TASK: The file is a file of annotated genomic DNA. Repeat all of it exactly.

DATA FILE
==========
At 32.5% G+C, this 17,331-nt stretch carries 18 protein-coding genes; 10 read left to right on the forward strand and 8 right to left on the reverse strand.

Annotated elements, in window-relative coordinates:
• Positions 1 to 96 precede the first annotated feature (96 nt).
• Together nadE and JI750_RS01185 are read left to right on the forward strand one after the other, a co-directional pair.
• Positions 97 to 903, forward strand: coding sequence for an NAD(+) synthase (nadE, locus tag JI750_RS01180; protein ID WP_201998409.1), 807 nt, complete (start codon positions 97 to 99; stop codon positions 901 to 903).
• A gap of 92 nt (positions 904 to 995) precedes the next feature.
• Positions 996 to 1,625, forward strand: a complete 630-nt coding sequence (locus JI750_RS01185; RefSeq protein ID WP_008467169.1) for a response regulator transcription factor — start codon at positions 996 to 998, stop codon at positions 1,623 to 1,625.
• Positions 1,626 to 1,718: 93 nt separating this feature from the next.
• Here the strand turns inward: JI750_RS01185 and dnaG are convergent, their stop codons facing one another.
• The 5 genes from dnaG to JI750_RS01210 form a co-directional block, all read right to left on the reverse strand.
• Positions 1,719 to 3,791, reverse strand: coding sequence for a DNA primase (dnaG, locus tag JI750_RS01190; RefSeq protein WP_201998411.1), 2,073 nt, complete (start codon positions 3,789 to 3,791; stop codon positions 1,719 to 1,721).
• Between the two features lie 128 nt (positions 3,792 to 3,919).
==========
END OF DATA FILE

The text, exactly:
At 32.5% G+C, this 17,331-nt stretch carries 18 protein-coding genes; 10 read left to right on the forward strand and 8 right to left on the reverse strand.

Annotated elements, in window-relative coordinates:
• Positions 1 to 96 precede the first annotated feature (96 nt).
• Together nadE and JI750_RS01185 are read left to right on the forward strand one after the other, a co-directional pair.
• Positions 97 to 903, forward strand: coding sequence for an NAD(+) synthase (nadE, locus tag JI750_RS01180; protein ID WP_201998409.1), 807 nt, complete (start codon positions 97 to 99; stop codon positions 901 to 903).
• A gap of 92 nt (positions 904 to 995) precedes the next feature.
• Positions 996 to 1,625, forward strand: a complete 630-nt coding sequence (locus JI750_RS01185; RefSeq protein ID WP_008467169.1) for a response regulator transcription factor — start codon at positions 996 to 998, stop codon at positions 1,623 to 1,625.
• Positions 1,626 to 1,718: 93 nt separating this feature from the next.
• Here the strand turns inward: JI750_RS01185 and dnaG are convergent, their stop codons facing one another.
• The 5 genes from dnaG to JI750_RS01210 form a co-directional block, all read right to left on the reverse strand.
• Positions 1,719 to 3,791, reverse strand: coding sequence for a DNA primase (dnaG, locus tag JI750_RS01190; RefSeq protein WP_201998411.1), 2,073 nt, complete (start codon positions 3,789 to 3,791; stop codon positions 1,719 to 1,721).
• Between the two features lie 128 nt (positions 3,792 to 3,919).